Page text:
Located in the mountains of upper East Tennessee, Unicoi County covers approximately 186 square miles, of which approximately 50 percent is owned by the U.S. government. Unicoi is a Cherokee word meaning “white,” “hazy,” “fog-like,” or “fog draped.” The county’s principal waterway, the Nolichucky River, originates at the point where the North Toe River joins the Cane River in North Carolina. Nolichucky Gorge is now a popular center for white water rafting.
Settlers arrived in the late 1770s and quickly established farms and churches. The area that is now Unicoi County was part of Washington and Carter counties until March 23, 1875, when the Tennessee General Assembly created the new county. The county court took office in January 1876. Erwin, which was centrally located, became the county seat. The town had existed under various names including Unaka (1832), Longmire (1840), and Vanderbilt (1976). In December 1879, the name was changed to Ervin, in honor of David J. N. Ervin, who had donated fifteen acres for the county seat. A mistake by postal officials, which was never corrected, recorded the name as Erwin.
Construction and maintenance of county roads and bridges proved to be a major problem for the new county. Between 1916 and 1919, second and third class roads were replaced by macadamized roads. Today, a modern four-lane highway links Unicoi County to Interstate 81 and to the North Carolina state line. This highway will become a part of Interstate 26 when the North Carolina link is finished in 2000.
The 1879 schools report listed one frame and eleven log school buildings in Unicoi County. Today the county has excellent schools, and school enrollment has grown from 802 in 1880 to 2,580 in 1997.
The county boasts a fully accredited Hill-Burton hospital, which opened in 1953 and was the first hospital in upper East Tennessee to install a centralized oxygen system. A library, established in 1921 and in continuous operation since, became a part of the Watauga Regional Library System in 1959. In December 1997, the library moved into facilities in the newly renovated historic railway depot.
Unicoi County experienced rapid growth once railroad construction began in 1886. Several railroads have operated trains in the county–the Charleston, Cincinnati and Chicago, beginning in 1886; Ohio River and Charleston, 1893; South and Western Railway, 1902; Carolina, Clinchfield, and Ohio, 1908; Seaboard, which later became CSX, 1908. The Clinchfield ran 277 miles from Elkhorn City, Kentucky, to Spartanburg, South Carolina, covering five states. Rails cross four mountain ranges and five major watersheds with eighty bridges and fifty tunnels.
Arguably, Erwin’s best-known event was the hanging of an elephant in 1916. On September 12, 1916, when the circus played in Kingsport, Mary the elephant killed her trainer. Authorities decided to dispose of the elephant, but all available guns proved inadequate to the task. Authorities then requested that railroad officials hang the elephant from the large derrick used to clear train wrecks. Mary was brought to the Erwin railroad yard and hanged with a chain.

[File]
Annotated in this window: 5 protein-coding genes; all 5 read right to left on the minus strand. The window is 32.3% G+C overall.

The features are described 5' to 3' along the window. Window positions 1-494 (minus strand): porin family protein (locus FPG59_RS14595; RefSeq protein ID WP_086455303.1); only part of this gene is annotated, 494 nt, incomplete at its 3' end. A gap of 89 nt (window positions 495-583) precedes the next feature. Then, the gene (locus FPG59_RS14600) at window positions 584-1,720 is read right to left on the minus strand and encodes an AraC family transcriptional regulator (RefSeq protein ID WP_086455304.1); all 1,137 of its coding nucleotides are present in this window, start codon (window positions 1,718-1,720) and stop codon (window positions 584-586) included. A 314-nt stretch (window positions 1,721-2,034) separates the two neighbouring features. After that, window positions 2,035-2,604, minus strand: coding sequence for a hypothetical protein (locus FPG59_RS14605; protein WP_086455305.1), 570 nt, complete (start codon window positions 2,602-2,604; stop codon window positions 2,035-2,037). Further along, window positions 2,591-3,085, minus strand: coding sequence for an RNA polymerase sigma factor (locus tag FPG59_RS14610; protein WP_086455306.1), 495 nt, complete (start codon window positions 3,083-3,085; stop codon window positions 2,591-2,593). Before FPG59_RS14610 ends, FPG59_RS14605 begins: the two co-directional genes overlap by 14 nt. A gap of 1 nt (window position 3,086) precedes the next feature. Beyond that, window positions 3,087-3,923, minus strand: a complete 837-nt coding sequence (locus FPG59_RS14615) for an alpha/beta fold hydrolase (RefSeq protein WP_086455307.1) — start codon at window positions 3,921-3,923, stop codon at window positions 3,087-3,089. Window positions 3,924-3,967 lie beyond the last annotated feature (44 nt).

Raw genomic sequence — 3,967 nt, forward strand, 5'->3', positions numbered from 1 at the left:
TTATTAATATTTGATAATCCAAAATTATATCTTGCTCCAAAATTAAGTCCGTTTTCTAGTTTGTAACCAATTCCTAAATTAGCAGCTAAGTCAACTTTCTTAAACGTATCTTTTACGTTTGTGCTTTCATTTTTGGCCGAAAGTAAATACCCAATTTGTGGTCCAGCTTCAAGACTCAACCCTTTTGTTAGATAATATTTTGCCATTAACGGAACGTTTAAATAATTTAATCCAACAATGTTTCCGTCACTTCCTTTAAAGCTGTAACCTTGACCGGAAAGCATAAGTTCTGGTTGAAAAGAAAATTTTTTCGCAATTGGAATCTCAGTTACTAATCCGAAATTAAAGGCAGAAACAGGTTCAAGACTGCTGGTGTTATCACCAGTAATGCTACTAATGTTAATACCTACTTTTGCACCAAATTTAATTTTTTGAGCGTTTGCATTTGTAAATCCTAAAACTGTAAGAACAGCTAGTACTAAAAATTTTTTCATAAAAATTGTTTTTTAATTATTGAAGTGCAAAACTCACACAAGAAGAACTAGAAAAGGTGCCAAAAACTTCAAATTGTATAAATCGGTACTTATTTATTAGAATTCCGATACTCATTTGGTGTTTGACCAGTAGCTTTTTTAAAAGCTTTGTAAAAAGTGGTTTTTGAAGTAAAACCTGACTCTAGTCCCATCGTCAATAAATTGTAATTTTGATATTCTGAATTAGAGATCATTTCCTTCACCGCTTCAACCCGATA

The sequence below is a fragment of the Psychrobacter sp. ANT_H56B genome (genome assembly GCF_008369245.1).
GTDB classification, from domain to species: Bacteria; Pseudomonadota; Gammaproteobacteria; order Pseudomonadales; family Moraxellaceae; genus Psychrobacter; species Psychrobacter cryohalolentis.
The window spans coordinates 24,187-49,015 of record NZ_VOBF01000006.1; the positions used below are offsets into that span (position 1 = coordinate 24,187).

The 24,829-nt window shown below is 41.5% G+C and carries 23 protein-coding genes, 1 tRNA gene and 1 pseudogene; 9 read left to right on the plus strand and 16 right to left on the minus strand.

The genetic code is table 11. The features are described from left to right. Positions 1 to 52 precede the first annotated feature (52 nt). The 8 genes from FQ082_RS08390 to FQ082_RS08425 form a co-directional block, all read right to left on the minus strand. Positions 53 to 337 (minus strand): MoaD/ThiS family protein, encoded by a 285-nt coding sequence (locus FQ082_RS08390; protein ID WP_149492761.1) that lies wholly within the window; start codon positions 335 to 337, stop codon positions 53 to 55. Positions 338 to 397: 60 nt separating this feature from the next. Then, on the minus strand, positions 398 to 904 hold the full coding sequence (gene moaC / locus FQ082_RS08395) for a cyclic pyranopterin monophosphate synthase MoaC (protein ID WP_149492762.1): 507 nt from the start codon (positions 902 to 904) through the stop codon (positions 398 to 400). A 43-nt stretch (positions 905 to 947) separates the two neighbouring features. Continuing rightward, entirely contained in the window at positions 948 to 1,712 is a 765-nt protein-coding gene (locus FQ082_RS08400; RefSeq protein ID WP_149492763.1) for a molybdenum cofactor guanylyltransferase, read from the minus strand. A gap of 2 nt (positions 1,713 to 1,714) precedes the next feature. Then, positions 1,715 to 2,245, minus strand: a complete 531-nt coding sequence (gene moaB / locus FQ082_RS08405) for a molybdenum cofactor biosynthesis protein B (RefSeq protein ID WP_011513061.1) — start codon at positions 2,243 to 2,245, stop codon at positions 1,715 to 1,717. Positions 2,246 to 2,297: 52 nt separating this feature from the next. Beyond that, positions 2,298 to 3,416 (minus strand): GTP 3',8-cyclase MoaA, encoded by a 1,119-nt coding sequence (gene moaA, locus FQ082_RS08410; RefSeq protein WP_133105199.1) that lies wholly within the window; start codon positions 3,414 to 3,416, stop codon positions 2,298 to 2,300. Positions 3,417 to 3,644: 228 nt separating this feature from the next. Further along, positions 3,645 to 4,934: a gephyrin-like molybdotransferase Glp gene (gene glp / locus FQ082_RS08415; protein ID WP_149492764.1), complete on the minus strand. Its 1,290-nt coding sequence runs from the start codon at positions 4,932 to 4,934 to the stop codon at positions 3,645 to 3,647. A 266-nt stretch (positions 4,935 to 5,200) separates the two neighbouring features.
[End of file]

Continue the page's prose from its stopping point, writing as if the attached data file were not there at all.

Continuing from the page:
In 1897 a U.S. Fish Hatchery was established in Unicoi County and celebrated one hundred years of continuous operation in 1997. The original superintendent’s house has been converted to a county Heritage Museum containing memorabilia enjoyed by local residents and tourists.
The railroad remained the major employer until 1916 when Southern Potteries opened in Erwin. The pottery specialized in hand-painted dinnerware called Blue Ridge China. During plant construction, local people learned hand-painting, but many workers came from Ohio and West Virginia. Peak employment reached more than one thousand during the 1940s. After World War II, imports slowly brought a curtailment in production, and the plant closed in 1957. Hand-painted dinnerware from Southern Potteries remains valuable to today’s collectors.
Just as the Southern Pottery closed, Davison Chemical Company (now Nuclear Fuel Services) located in Erwin. The plant processes uranium and thorium products and is now the major supplier of fuel for nuclear powered Navy ships. Other industries have also based their operations in Unicoi County, including Georgia Pacific, Hoover Precision Products, NN Ball & Roller, Morrill Motors, Specialty Tire Company, and several plastics manufacturers. The county’s 2000 population was 17,667.
Roxie A. Masters, The Valley of the Long Hunters (1969); Hilda Britt Padgett, The Erwin Nine (1993)